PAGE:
The U.S. Supreme Court’s conservative majority clashed with liberal justices on Tuesday, Nov. 12, over 80 minutes of DACA arguments—and appeared to be in support of the Trump administration to put an end to the program that shielded 660,000 illegal aliens to work and study in America without the fear of being deported.

Under the Deferred Action for Childhood Arrivals (DACA) program, recipients who were brought to the United States illegally as children are legally allowed to work and attend school if they meet specific criteria and were able pass a background check. DACA was established in 2012 under then-President Barack Obama.

President Trump warned that the reality isn’t as peaceful as it seems.

“Many of the people in DACA, no longer very young, are far from “angels.” Some are very tough, hardened criminals,” President Trump said in a Nov. 12 tweet. “President Obama said he had no legal right to sign order, but would anyway. If Supreme Court remedies with overturn, a deal will be made with Dems for them to stay!”

But the president’s concerns do not come without justification.

Newly released results on the U.S. Citizenship and Immigration Services (USCIS) have shown that more than 10 percent of DACA recipients were arrested for a wide spectrum of crimes from burglary to possession of child pornography or murder when they were deemed eligible for residency.

Of the 10 percent, a staggering 31 percent were rearrested on multiple occasions.

“The updated report includes data on the age of the illegal alien at the time of arrest. It also includes a heat map of the last known state residence for #DACA requestors with an arrest and the state of arrest,” a U.S. Citizenship and Immigration Services (USCIS) tweet said on Nov. 16.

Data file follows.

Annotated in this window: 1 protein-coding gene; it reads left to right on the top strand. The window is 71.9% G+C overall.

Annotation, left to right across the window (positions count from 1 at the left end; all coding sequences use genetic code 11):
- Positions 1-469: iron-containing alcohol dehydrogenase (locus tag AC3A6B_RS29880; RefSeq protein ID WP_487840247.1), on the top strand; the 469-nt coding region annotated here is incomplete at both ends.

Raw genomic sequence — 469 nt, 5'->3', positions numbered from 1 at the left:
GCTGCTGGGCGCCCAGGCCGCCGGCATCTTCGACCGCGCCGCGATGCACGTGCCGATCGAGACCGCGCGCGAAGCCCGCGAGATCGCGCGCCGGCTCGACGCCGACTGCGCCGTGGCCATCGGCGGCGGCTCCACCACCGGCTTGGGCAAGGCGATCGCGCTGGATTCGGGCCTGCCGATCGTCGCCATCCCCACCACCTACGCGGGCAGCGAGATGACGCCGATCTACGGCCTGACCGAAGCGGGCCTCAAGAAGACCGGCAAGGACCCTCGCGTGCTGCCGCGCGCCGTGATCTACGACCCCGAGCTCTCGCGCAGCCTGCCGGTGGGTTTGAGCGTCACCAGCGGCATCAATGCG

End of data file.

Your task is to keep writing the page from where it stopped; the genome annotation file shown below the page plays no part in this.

USCIS Director L. Francis Cissna said in a June 18 statement last year that individuals charged with crimes are still being protected by DACA from being deported, and that the system—and the ruling of courts—is acting as a safety net for such individuals.

“In striving for transparency, USCIS has released a variety of information on both the DACA policy and its population as part of a continued effort to keep the public informed,” Cissna said. “As such, criminal activity of DACA requestors has long been the subject of widespread discussion and speculation, with a regrettable lack of available data until now.”

The 2018 findings, shown on the USCIS website, have highlighted that almost 8 percent of total requestors of DACA both approved and denied DACA—amounting to 59,786 individuals—had arrest records as of the date the systems were queried, including offenses such as assault and battery, rape, murder, and drunken driving.

Around 13 percent—or 7,914 approved DACA requestors with an arrest—faced an arrest after their grant was approved and prior to its renewal.

A whooping 54.8 percent of DACA requestors with more than one arrest—or 17,079 people—most recently had a DACA case status of “approved” as one of the date the systems were queried, according to the findings.

“The truth is that we let those with criminal arrests for sexually assaulting a minor, kidnapping, human trafficking, child pornography, or even murder be provided protection from removal. Yet the courts rule that we are unable to change this policy—even though those with criminal histories are getting through the system and permitted to remain in the country, despite having a high number of arrests for any types of crimes before or after receiving DACA protection,” Cissna pointed out.

“There are legitimate concerns over a portion of the population who have requested, and been granted, the privilege of a temporary stay of their removal under the illegal DACA policy,” Cisna continued. “Until it can be repealed, this criminality data only reinforces the need for its continued review and scrutiny, which was imposed unilaterally by the Obama administration in circumventing Congress. It’s our hope that it helps the public and policymakers better understand the reality of the entire DACA population.”

The Supreme Court expects to reach a decision by June next year, at the peak of the 2020 presidential race.

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